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article imageJurassic Park takes a step back

By Tim Sandle     Sep 14, 2013 in Science
Any idea to recreate a dinosaur from extracted DNA has taken a step backwards. Researchers have found that extracting dinosaur DNA from insects embedded in ancient amber is probably impossible.
Some ideas, partly science fact and partly science fiction, have been circulating over the past few years that it might be possible to actually recover dinosaur DNA from insects embedded in millennia-old tree sap (amber). It now appears, according to a research team at Manchester University, that it will not be possible to achieve this any time in the near future.
A research team led by biologist David Penney used next-generation sequencing to search for ancient DNA in two 10,000-year-old stingless bees that were preserved in copal, tree resin that had not yet fully hardened into amber. The preserved insects had been found in Colombia. The researchers did not recover any viable ancient DNA. The research has been reported in the journal PLOS One.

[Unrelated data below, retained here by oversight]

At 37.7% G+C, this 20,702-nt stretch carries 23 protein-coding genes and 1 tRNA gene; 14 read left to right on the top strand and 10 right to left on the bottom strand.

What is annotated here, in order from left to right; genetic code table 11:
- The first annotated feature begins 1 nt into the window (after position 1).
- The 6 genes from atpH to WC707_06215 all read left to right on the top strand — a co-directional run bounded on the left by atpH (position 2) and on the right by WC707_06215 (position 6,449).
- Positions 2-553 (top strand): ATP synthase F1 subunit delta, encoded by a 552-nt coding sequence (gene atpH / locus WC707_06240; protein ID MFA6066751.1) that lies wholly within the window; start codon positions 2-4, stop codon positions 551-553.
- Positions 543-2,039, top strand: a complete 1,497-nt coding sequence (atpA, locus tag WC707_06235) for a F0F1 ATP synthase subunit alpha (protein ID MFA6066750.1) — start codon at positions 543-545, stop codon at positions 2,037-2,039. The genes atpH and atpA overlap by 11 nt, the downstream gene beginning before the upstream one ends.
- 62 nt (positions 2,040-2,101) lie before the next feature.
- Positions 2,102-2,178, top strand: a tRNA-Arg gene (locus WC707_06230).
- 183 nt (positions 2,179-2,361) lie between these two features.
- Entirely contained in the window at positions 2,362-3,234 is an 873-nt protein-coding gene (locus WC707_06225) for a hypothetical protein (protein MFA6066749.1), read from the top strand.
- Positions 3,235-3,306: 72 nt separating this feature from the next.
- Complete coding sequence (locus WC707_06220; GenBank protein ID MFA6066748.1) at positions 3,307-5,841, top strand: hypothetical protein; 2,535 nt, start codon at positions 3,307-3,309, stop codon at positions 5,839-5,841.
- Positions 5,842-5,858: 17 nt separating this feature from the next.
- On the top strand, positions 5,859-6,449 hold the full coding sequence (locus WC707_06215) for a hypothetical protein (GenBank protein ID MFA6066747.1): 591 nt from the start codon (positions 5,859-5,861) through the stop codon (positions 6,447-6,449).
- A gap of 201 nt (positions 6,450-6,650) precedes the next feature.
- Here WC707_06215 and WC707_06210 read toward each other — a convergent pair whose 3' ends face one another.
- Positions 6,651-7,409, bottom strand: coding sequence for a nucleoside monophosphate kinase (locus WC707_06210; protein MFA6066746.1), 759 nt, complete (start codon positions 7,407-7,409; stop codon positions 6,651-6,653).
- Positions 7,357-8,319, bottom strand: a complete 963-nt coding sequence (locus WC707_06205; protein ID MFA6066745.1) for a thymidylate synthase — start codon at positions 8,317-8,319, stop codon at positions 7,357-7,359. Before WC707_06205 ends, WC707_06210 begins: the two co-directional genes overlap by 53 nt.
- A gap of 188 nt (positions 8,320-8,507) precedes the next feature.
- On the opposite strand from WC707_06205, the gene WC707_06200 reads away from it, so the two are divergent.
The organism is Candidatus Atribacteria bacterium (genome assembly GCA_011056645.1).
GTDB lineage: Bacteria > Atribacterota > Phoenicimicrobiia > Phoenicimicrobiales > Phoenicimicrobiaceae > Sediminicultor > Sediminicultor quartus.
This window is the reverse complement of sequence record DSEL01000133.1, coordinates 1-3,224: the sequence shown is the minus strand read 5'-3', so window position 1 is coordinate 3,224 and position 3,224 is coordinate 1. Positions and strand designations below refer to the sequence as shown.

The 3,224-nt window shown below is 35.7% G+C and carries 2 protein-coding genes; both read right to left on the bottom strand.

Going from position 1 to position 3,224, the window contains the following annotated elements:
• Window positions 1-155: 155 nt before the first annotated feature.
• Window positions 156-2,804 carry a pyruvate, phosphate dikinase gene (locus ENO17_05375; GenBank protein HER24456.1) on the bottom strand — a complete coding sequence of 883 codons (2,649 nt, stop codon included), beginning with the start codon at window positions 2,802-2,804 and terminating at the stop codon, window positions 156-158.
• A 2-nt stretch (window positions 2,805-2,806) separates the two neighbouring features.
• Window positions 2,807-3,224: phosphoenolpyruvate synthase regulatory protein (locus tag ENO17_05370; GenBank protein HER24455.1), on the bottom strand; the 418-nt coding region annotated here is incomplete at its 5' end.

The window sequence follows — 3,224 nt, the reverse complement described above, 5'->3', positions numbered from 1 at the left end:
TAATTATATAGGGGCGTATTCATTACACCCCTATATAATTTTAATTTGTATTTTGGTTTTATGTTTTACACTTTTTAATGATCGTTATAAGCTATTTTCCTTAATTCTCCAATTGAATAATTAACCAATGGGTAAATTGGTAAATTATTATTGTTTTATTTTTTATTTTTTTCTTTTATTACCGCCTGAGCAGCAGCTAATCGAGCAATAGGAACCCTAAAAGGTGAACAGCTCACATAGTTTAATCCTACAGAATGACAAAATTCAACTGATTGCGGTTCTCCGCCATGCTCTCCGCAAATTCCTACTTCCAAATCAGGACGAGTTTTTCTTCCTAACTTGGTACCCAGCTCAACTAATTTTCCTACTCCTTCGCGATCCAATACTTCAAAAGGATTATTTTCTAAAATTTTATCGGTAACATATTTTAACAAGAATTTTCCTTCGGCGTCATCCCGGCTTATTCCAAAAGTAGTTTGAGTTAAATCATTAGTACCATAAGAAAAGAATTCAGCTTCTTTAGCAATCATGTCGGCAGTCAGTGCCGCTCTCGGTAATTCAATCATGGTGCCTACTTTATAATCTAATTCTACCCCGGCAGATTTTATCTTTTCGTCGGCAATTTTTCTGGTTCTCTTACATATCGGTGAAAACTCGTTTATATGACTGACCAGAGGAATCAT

Discussing the lack of success with The Verge, Professor Penny said: "Because these fossils were captured in amber, there was a possibility that their DNA might resist degradation and be available to extract. Unfortunately, we've shown that this is not the case. If we cannot pull DNA from copal, then we absolutely cannot do it from amber either."
This would seem to indicate that no one will be constructing a 'Jurassic Park' anytime soon.
More about jurassic park, Dinosaurs, Dna, Genetics
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